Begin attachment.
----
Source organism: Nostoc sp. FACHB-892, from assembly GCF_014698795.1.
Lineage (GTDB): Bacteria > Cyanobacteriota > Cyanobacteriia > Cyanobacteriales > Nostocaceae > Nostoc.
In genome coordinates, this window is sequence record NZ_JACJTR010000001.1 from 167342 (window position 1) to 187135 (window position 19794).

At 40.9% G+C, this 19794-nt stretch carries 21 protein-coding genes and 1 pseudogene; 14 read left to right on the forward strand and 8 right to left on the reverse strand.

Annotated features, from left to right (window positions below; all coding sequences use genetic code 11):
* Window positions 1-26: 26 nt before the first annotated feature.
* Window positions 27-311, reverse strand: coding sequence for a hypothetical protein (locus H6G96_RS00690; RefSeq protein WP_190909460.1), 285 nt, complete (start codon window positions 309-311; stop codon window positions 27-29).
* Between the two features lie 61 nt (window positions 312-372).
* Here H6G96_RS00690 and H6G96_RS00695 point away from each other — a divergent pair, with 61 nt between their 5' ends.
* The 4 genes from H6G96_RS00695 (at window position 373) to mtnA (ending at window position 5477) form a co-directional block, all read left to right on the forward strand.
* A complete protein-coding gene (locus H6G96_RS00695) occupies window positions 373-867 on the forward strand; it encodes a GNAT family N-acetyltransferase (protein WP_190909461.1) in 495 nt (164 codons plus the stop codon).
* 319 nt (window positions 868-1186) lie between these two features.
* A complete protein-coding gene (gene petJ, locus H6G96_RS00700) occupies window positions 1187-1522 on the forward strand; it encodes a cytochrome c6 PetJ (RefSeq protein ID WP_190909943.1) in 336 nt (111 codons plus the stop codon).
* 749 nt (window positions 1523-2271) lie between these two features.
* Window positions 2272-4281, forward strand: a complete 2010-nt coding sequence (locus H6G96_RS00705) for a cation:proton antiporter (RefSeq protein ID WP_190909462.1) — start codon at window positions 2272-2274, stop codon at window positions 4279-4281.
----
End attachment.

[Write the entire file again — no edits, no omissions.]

Source organism: Nostoc sp. FACHB-892, from assembly GCF_014698795.1.
Lineage (GTDB): Bacteria > Cyanobacteriota > Cyanobacteriia > Cyanobacteriales > Nostocaceae > Nostoc.
In genome coordinates, this window is sequence record NZ_JACJTR010000001.1 from 167342 (window position 1) to 187135 (window position 19794).

At 40.9% G+C, this 19794-nt stretch carries 21 protein-coding genes and 1 pseudogene; 14 read left to right on the forward strand and 8 right to left on the reverse strand.

Annotated features, from left to right (window positions below; all coding sequences use genetic code 11):
* Window positions 1-26: 26 nt before the first annotated feature.
* Window positions 27-311, reverse strand: coding sequence for a hypothetical protein (locus H6G96_RS00690; RefSeq protein WP_190909460.1), 285 nt, complete (start codon window positions 309-311; stop codon window positions 27-29).
* Between the two features lie 61 nt (window positions 312-372).
* Here H6G96_RS00690 and H6G96_RS00695 point away from each other — a divergent pair, with 61 nt between their 5' ends.
* The 4 genes from H6G96_RS00695 (at window position 373) to mtnA (ending at window position 5477) form a co-directional block, all read left to right on the forward strand.
* A complete protein-coding gene (locus H6G96_RS00695) occupies window positions 373-867 on the forward strand; it encodes a GNAT family N-acetyltransferase (protein WP_190909461.1) in 495 nt (164 codons plus the stop codon).
* 319 nt (window positions 868-1186) lie between these two features.
* A complete protein-coding gene (gene petJ, locus H6G96_RS00700) occupies window positions 1187-1522 on the forward strand; it encodes a cytochrome c6 PetJ (RefSeq protein ID WP_190909943.1) in 336 nt (111 codons plus the stop codon).
* 749 nt (window positions 1523-2271) lie between these two features.
* Window positions 2272-4281, forward strand: a complete 2010-nt coding sequence (locus H6G96_RS00705) for a cation:proton antiporter (RefSeq protein ID WP_190909462.1) — start codon at window positions 2272-2274, stop codon at window positions 4279-4281.